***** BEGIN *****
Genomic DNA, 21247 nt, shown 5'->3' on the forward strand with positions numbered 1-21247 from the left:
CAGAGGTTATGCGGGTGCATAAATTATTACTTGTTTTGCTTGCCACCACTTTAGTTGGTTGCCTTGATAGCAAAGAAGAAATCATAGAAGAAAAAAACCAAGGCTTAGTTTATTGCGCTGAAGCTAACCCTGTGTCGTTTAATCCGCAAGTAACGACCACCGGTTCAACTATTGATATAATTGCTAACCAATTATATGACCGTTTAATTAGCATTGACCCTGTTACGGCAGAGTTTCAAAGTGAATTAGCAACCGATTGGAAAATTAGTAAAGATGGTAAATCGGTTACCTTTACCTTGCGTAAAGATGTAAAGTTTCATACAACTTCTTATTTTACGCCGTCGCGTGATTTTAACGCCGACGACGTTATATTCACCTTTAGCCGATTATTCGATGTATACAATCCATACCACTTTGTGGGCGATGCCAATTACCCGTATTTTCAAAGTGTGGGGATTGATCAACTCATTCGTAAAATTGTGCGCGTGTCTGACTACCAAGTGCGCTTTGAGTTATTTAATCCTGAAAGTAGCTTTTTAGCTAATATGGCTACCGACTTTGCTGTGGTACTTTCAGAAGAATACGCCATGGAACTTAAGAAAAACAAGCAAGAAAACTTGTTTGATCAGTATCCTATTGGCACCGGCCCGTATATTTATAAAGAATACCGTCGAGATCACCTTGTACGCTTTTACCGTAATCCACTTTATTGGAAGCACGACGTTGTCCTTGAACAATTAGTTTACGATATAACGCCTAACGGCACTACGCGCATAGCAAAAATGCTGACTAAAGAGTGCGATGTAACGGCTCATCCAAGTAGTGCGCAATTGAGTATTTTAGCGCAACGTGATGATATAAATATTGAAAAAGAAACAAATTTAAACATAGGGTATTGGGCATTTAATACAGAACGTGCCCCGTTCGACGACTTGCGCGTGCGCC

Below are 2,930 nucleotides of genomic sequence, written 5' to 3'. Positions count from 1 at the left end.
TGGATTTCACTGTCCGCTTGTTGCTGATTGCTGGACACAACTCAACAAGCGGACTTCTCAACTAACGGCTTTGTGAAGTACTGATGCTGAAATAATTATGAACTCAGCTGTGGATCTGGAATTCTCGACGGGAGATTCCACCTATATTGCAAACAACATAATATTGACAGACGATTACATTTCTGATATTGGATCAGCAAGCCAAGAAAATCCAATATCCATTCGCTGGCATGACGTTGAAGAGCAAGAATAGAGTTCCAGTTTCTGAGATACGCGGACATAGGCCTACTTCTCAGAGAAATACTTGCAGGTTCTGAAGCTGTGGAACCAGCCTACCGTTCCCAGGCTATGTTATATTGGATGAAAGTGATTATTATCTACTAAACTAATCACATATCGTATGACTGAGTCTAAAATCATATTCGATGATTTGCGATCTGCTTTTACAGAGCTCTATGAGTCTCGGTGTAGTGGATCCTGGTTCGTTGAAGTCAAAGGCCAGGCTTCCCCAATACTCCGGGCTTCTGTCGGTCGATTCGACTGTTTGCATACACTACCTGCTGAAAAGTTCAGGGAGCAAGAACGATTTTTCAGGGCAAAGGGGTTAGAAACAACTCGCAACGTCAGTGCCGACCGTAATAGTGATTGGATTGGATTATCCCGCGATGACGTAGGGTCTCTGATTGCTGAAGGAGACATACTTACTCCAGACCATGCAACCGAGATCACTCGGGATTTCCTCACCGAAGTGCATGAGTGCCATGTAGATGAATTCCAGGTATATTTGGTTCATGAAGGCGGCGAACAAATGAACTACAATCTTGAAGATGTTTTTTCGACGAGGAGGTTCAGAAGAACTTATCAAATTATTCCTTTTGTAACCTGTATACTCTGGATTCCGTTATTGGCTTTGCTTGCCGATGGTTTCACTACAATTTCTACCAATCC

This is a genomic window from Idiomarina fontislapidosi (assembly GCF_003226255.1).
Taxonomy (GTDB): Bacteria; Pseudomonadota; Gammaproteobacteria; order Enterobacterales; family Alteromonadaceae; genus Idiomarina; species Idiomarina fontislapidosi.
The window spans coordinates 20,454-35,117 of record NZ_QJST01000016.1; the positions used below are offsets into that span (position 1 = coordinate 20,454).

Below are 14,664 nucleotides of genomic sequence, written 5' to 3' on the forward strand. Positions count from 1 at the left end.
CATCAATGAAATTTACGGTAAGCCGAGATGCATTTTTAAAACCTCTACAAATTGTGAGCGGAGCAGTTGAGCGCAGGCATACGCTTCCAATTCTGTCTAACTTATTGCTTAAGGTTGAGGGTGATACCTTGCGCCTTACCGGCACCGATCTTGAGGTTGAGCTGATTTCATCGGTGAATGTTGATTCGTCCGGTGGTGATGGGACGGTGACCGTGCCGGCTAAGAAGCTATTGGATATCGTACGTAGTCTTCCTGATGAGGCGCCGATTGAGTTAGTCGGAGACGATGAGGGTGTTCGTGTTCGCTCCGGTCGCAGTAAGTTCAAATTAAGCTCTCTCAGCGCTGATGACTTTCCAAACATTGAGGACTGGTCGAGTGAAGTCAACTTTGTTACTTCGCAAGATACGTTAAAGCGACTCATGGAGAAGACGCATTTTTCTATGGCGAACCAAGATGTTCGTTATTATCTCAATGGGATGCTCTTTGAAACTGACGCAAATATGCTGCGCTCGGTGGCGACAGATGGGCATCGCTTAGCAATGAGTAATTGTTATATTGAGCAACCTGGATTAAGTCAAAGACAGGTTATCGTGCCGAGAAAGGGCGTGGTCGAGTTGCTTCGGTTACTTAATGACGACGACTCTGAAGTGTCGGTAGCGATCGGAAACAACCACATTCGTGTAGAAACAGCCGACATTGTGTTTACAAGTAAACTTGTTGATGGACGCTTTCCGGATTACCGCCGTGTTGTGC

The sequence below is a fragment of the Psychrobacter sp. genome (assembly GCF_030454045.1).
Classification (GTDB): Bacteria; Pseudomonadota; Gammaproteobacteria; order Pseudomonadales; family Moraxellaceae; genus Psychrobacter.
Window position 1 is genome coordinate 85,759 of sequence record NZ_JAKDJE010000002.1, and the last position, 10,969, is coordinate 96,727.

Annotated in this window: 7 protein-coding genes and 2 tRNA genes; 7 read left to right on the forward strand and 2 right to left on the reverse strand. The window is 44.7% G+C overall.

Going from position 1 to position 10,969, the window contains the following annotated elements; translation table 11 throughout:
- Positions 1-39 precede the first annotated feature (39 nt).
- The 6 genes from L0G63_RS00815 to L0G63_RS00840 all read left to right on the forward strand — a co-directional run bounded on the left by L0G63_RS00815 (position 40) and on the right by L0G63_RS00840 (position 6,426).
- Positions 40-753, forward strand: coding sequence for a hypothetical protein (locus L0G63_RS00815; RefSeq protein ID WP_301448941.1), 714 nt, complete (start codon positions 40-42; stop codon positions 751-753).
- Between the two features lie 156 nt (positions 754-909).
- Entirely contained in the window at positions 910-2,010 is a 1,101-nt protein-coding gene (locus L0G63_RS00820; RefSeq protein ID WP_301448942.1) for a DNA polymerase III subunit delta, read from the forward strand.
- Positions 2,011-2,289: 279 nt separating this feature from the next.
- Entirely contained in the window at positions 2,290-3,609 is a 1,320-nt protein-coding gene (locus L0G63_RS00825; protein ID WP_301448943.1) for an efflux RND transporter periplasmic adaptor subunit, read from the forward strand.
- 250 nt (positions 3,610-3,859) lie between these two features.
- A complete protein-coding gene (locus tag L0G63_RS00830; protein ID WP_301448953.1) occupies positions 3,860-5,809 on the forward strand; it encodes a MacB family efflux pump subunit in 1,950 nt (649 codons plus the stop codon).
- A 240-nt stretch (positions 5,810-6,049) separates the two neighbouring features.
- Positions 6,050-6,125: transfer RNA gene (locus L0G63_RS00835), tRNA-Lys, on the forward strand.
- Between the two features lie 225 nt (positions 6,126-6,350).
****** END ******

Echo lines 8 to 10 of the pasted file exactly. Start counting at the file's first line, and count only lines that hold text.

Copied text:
Below are 14,664 nucleotides of genomic sequence, written 5' to 3' on the forward strand. Positions count from 1 at the left end.
CATCAATGAAATTTACGGTAAGCCGAGATGCATTTTTAAAACCTCTACAAATTGTGAGCGGAGCAGTTGAGCGCAGGCATACGCTTCCAATTCTGTCTAACTTATTGCTTAAGGTTGAGGGTGATACCTTGCGCCTTACCGGCACCGATCTTGAGGTTGAGCTGATTTCATCGGTGAATGTTGATTCGTCCGGTGGTGATGGGACGGTGACCGTGCCGGCTAAGAAGCTATTGGATATCGTACGTAGTCTTCCTGATGAGGCGCCGATTGAGTTAGTCGGAGACGATGAGGGTGTTCGTGTTCGCTCCGGTCGCAGTAAGTTCAAATTAAGCTCTCTCAGCGCTGATGACTTTCCAAACATTGAGGACTGGTCGAGTGAAGTCAACTTTGTTACTTCGCAAGATACGTTAAAGCGACTCATGGAGAAGACGCATTTTTCTATGGCGAACCAAGATGTTCGTTATTATCTCAATGGGATGCTCTTTGAAACTGACGCAAATATGCTGCGCTCGGTGGCGACAGATGGGCATCGCTTAGCAATGAGTAATTGTTATATTGAGCAACCTGGATTAAGTCAAAGACAGGTTATCGTGCCGAGAAAGGGCGTGGTCGAGTTGCTTCGGTTACTTAATGACGACGACTCTGAAGTGTCGGTAGCGATCGGAAACAACCACATTCGTGTAGAAACAGCCGACATTGTGTTTACAAGTAAACTTGTTGATGGACGCTTTCCGGATTACCGCCGTGTTGTGC

The sequence below is a fragment of the Psychrobacter sp. genome (assembly GCF_030454045.1).